Objectives: The purpose of this study was to evaluate the incidence, risk factors, indications, outcomes, and complications of emergency hysterectomy performed after cesarean deliveries (cesarean hysterectomy) and vaginal deliveries (postpartum hysterectomy).
Study design: We conducted a retrospective cohort study from 1990 to 2002 of patients who had peripartum hysterectomies at a single tertiary hospital. Comparisons were made between cesarean and postpartum hysterectomies.
Results: There were 55 cases of emergency peripartum hysterectomy (38 cesarean hysterectomies, and 17 postpartum hysterectomies), for a rate of 0.8 per 1000 deliveries. Overall, the most common indication for hysterectomy was uterine atony (56.4%), followed by placenta accreta (20.0%). Average estimated blood loss was 3325.6+/-1839.2 mL, average operating time was 157.1+/-75.4 minutes, average time from delivery to completing the hysterectomy was 333.8+/-275.7 minutes, and the average length of hospitalization was 11.0+/-7.9 days. The cesarean delivery rate at Grady Memorial Hospital during the study period was 14.2%. There were no statistically significant differences between variables examined when comparisons were made by cesarean vs postpartum hysterectomy.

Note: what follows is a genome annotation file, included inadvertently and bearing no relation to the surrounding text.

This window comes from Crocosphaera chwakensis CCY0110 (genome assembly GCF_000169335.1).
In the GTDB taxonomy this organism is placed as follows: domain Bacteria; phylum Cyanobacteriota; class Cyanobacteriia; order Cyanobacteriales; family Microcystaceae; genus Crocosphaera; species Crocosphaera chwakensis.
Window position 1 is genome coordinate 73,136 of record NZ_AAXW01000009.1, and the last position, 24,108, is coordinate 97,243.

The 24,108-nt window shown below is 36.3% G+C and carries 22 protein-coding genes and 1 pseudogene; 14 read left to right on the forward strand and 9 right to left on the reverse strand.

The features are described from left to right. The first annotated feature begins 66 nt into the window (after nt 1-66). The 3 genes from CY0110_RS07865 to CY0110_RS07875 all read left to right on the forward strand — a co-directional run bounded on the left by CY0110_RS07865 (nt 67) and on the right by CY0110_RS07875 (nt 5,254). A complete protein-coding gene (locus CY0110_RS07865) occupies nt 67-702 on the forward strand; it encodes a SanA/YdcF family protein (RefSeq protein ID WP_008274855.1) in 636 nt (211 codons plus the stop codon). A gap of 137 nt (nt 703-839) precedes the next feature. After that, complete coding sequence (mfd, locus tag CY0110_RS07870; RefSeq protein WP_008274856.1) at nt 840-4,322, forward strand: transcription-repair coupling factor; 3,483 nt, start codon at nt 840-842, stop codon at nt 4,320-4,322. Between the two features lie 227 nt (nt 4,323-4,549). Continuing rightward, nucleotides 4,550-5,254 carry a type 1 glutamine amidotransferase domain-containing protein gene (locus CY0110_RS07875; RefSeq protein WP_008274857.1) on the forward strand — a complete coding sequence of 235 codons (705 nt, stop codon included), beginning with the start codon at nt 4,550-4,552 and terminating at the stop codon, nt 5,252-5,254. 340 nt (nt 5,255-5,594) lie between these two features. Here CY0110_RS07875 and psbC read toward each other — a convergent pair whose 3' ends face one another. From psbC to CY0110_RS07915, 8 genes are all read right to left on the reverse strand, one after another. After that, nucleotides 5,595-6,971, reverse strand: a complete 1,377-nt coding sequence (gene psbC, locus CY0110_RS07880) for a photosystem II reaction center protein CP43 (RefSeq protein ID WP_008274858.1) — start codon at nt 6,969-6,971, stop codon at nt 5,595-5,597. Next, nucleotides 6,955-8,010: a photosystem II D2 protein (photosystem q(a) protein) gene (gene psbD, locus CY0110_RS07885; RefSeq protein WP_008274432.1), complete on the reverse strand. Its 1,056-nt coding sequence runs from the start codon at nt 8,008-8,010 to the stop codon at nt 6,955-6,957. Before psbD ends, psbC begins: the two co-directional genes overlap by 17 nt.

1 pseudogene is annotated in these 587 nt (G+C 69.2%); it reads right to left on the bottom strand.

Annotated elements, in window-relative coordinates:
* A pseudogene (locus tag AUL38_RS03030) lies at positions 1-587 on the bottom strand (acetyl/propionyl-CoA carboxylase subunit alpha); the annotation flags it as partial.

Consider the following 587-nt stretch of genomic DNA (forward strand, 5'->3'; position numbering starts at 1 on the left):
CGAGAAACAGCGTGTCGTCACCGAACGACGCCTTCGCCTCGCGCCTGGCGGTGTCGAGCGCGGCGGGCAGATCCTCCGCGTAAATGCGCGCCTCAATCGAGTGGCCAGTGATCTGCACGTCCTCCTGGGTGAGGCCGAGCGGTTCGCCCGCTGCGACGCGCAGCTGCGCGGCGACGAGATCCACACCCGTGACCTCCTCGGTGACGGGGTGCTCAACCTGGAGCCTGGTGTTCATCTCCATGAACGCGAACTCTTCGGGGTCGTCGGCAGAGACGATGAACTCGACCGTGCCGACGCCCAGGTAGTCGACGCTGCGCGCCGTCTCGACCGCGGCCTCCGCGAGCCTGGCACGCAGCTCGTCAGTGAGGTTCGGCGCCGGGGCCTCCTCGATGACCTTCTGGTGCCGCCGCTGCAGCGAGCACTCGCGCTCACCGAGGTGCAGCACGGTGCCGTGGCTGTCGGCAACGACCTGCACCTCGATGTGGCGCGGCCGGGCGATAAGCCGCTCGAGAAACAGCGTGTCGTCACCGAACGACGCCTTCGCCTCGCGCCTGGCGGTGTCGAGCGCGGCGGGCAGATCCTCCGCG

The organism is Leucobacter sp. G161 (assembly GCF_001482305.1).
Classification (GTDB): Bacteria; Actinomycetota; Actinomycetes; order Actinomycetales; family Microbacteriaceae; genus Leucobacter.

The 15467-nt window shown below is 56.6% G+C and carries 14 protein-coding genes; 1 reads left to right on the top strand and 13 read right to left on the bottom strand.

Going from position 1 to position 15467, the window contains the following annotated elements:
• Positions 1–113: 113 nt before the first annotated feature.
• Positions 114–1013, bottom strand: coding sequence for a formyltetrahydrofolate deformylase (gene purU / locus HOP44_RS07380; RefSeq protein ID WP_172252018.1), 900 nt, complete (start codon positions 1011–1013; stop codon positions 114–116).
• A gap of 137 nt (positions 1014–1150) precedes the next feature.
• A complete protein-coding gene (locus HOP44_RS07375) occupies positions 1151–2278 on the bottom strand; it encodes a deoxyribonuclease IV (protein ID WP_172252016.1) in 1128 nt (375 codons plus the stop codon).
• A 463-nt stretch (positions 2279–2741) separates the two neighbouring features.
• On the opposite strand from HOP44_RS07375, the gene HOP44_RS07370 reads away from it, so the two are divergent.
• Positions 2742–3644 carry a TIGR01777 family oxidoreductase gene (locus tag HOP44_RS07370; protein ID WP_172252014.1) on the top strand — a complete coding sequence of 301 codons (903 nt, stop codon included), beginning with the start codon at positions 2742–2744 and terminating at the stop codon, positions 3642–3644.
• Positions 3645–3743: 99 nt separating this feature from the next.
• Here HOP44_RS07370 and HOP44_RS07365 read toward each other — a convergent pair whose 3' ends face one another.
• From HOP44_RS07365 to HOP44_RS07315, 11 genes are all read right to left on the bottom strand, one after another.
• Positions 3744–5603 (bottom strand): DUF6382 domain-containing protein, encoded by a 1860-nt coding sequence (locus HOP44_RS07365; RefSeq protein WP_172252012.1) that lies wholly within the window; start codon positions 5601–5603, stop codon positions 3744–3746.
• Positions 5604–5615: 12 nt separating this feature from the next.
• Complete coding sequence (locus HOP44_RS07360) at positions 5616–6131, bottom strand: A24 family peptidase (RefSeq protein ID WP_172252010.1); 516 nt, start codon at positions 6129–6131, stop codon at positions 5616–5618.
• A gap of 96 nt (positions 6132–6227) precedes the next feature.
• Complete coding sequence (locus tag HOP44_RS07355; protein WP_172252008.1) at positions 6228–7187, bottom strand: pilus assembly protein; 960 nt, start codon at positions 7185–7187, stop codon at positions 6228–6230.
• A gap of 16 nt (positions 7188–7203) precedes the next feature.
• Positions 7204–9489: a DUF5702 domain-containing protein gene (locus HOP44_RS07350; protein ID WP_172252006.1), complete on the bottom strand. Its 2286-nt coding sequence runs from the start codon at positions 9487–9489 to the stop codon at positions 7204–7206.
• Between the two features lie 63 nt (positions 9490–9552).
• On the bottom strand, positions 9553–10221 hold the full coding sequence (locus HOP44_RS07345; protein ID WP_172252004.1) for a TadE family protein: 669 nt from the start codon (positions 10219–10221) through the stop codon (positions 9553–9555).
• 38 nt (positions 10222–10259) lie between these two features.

Conclusion: Uterine atony is the leading indication for emergency hysterectomy performed following cesarean and vaginal deliveries.